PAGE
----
In the past year, binding or forced arbitration in nursing homes has been a frequent topic of conversation as conflicting actions have played out within the Centers for Medicare and Medicaid Services (CMS), the agency that oversees federally funded nursing homes in this country. Last year, the Obama Administration and CMS passed a rule that would ban binding arbitration clauses as a condition of admission to nursing homes. In December, a federal judge in Mississippi blocked the enforcement of the ban. And in the most surprising move of all, just last month CMS did a 180 and decided that they would support binding arbitration clauses in nursing home admission contracts.

What is Binding Arbitration?

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The Pennsylvania Department of Health has been cracking down on nursing homes in the state, issuing $800,000 in fines and sanctions for violating patient care standards. Pennsylvania nursing homes have been under a microscope after the state’s attorney general filed a lawsuit alleging poor care against Golden Living Centers, one of the largest nursing home chains in the country.  The lawsuit was ultimately dismissed, but revealed that the Pennsylvania Department of Public Health had been rarely sanctioning nursing homes over violations, including those that put residents in immediate jeopardy.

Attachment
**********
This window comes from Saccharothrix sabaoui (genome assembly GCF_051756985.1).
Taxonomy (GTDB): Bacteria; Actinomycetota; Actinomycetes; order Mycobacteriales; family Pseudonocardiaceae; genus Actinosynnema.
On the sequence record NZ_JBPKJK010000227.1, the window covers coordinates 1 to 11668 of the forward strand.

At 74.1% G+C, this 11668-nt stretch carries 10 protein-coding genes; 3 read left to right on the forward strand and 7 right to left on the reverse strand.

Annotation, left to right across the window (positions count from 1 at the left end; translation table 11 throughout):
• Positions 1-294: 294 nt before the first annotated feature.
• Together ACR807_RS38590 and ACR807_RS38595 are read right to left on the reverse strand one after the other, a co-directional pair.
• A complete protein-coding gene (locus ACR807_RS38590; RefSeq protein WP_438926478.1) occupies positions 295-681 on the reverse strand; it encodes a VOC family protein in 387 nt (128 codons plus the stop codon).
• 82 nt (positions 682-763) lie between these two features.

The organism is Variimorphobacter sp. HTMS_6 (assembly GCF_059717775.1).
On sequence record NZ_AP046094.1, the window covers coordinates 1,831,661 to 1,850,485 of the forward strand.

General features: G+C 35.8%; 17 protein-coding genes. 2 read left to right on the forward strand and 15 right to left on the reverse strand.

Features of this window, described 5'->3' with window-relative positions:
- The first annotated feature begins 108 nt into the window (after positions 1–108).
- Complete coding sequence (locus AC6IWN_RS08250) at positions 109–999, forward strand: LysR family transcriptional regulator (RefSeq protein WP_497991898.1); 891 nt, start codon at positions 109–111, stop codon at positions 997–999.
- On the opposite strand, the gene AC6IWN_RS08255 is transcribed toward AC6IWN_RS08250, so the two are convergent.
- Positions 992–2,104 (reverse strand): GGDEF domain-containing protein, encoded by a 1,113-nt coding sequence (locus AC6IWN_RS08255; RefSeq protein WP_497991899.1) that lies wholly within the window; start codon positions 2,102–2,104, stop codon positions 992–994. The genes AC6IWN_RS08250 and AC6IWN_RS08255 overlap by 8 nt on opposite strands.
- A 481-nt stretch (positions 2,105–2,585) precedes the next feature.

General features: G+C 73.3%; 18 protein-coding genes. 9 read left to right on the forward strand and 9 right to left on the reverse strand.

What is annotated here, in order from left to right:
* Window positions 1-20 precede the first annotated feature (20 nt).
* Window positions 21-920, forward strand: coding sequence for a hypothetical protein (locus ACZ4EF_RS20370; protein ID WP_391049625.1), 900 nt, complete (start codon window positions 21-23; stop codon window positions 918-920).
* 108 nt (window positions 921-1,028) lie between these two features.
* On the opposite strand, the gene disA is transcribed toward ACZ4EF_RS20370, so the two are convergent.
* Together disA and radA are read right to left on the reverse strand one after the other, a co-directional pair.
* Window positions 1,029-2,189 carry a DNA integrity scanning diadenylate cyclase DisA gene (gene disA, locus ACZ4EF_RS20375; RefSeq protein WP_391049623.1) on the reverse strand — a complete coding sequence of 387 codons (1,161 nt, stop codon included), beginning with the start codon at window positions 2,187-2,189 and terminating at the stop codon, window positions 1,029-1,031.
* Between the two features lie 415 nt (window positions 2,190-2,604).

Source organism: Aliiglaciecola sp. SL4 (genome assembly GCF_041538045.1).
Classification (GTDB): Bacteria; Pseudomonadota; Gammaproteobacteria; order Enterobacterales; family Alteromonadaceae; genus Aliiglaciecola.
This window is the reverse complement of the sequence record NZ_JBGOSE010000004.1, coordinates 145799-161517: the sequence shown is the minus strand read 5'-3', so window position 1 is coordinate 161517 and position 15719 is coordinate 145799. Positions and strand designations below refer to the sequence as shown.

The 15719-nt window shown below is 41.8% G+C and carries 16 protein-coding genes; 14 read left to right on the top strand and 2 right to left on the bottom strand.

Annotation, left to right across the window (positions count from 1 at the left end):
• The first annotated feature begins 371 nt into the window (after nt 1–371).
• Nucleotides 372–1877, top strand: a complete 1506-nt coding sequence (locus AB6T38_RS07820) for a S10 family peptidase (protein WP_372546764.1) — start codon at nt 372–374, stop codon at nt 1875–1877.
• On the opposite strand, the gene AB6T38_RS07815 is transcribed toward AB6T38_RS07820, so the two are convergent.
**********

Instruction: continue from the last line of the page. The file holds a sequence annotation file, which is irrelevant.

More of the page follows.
The increase in deficiencies and fines is also said to be due to the fact that state has reinstated mandated anonymous reporting. Anonymous mandated reporting requires that anyone in a mandated reporter position (typically CNAs, physicians, nurses, administrators and pharmacists) should report patient care violations of any kind.

Pennsylvania newspaper Reading Eagle quotes Lori Smetanka, executive director of the National Consumer Voice, as saying “In 2014, state investigators categorized seven deficiencies as having caused actual resident harm. Fast forward to this year, that number in the first six months of 2017 was 88.”It doesn’t naturally go up on its own. You cannot say that care significantly changed in those six months. Obviously, something else spurred that on.”

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During the 2013-2014 flu season, a Brown University study tracked 38,000 nursing home residents from 823 nursing homes in 38 states who received the Fluzone vaccine, a high dose shot with 4 times the antigen, to measure their hospitalization rates. Of the study participants, 1/4 were over the age of 90. Previous studies had only focused on the effects of giving the high dose vaccine to the healthiest populations. The findings revealed that hospitalization was 3.8% for those who received the standard does and 3.4 percent for those who were given the high dose. The biggest benefit was the reduction in hospitalization for respiratory illnesses. Nursing home residents who were given the high dose shot saw a 13% drop in hospitalization rates. That same group was also hospitalized the least for any other reason.

However, one significant finding was that death rates were unaffected by the type of flu vaccine nursing home residents received. New York pulmonologist Dr. Alan Mensch told Medline Plus that the major strain of flu during the 2013-2014 flu season was one of the least harsh we’ve had, concluding that the lessened severity might have played a part in the lack of change in the death rate.

It is worth noting that the manufacturer of the Fluzone, Sanofi-Pasteur, funded the Brown University study and that the final conclusion of the lead study author was that the drug, although more expensive than the standard-dose vaccine, ‘far outweighs its cost.’